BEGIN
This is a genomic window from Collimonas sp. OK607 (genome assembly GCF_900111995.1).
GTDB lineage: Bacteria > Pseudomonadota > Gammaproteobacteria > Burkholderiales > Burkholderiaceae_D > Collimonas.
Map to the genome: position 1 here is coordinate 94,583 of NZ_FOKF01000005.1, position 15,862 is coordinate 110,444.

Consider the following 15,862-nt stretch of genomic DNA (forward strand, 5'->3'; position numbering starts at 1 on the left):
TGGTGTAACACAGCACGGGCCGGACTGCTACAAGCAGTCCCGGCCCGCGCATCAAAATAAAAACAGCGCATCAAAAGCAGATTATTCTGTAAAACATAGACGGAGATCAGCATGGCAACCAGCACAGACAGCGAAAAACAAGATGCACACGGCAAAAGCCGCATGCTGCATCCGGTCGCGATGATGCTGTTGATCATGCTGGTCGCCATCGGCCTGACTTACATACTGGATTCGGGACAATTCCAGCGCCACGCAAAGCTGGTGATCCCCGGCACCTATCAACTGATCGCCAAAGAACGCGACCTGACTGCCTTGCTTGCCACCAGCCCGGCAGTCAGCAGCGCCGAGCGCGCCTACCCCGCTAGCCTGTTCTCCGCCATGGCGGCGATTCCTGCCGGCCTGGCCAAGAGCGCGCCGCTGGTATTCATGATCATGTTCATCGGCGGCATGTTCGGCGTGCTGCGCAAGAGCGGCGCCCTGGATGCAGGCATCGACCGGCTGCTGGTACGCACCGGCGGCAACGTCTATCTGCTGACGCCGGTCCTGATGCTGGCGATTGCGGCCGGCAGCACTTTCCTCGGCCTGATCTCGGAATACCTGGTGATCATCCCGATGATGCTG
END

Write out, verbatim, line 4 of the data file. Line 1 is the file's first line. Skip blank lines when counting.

Consider the following 15,862-nt stretch of genomic DNA (forward strand, 5'->3'; position numbering starts at 1 on the left):